JpGU-AGU Joint Meeting 2020

Presentation information

[E] Poster

S (Solid Earth Sciences ) » S-CG Complex & General

[S-CG63] Dynamics in mobile belts

convener:Yukitoshi Fukahata(Disaster Prevention Research Institute, Kyoto University), Ray Y Chuang(Department of Geography, National Taiwan University), Toru Takeshita(Department of Natural History Sciences, Graduate School of Science, Hokkaido University), Hikaru Iwamori(Earthquake Research Institute, The University of Tokyo)

[SCG63-P10] Spatial change of extension direction detected by paleostress analysis in the Miocene Tanabe Group, Southwest Japan

*Noriaki Abe1, Katsushi Sato1 (1.Division of Earth and Planetary Science, Graduate School of Science, Kyoto University)

Keywords:forearc basin, stress analysis, fault-slip analysis, mineral vein

Stress state in forearc basin is considered to reflect deformations along the underlying plate boundary fault and of basement such as accretionary prism. Lin et al. (2010) reported spatial difference of stress in the Kumano Basin, present-day forearc basin offshore the Kii Peninsula (Lin et al., 2010). Extension direction is perpendicular to trench near outer-arc high, whereas it becomes perpendicular to subduction direction as distance from outer-arc high increases. The spatial resolution, however, is not enough to reveal whether the difference reflects local deformations or regional stress change related to plate subduction or deformation of basement. Onland paleoforearc basin sediments, as an analog to present basin, are suitable for bring out spatial variety of stress. This study performed a series of paleostress analyses by using outcrop-scale structures in the Miocene Tanabe Group, paleoforearc basin sediments.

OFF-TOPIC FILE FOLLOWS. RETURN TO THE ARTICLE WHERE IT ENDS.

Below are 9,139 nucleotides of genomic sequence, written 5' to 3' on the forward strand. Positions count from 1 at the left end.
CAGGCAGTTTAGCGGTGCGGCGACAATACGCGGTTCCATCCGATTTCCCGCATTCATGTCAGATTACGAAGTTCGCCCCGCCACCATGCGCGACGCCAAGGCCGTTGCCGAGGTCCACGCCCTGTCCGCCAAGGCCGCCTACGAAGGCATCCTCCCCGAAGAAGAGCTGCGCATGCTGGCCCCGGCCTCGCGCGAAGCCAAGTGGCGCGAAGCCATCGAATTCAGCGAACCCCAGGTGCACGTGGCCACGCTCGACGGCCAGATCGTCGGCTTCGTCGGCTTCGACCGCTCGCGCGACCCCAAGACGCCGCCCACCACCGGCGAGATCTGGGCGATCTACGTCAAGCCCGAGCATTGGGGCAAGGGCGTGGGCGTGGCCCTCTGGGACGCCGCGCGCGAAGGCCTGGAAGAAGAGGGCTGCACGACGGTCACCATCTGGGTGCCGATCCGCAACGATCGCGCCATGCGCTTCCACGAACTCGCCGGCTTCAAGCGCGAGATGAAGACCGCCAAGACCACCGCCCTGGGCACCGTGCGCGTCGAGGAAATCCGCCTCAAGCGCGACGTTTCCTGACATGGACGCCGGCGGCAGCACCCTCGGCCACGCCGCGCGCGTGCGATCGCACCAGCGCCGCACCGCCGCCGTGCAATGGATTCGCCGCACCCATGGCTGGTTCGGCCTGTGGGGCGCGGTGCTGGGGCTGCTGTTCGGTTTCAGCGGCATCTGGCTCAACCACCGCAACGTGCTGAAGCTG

The study area extends roughly 10 km along the coastal area of the Shirahama Formation, the upper part of the Tanabe Group, the Kii Peninsula, southwest Japan. The measured structures consist of outcrop-scale faults and mineral veins. Fault displacements range from about several mm to 1 m. The thicknesses of veins are about several mm. In total, 159 faults and 245 veins have been observed. They have been analyzed by the stress inversion methods (Sato, 2006; Yamaji and Sato, 2011), which can detect multiple stress conditions from a dataset.
As the result, normal and strike-slip faulting stress regimes were detected. The horizontal extension direction was spatially variable. It trends roughly N-S in southern area, rotates clockwaise and trends E-W in northern area. The change of extension direction is not consistent with the frequency of map-scale faults. Extension normal to the outer-arc high at the southern end of the Kumano Basin can be considerd to reflect rising of outer-arc high. The change of extension direction in the Tanabe Group may be reflect the same tectonics at the pereiod.

Lin, W., M. L. Doan, J. C. Moore, L. McNeill, T. B. Byrne, T. Ito, D. Saffer, M. Conin, M. Kinoshita, Y. Sanada and others, 2010, Geophysical Research Letters, 37.
Sato, K., 2006, Tectonophysics, 421, 319-330.
Yamaji, A., Sato, K., 2011, Journal of Structural Geology, 33, 1148-1157.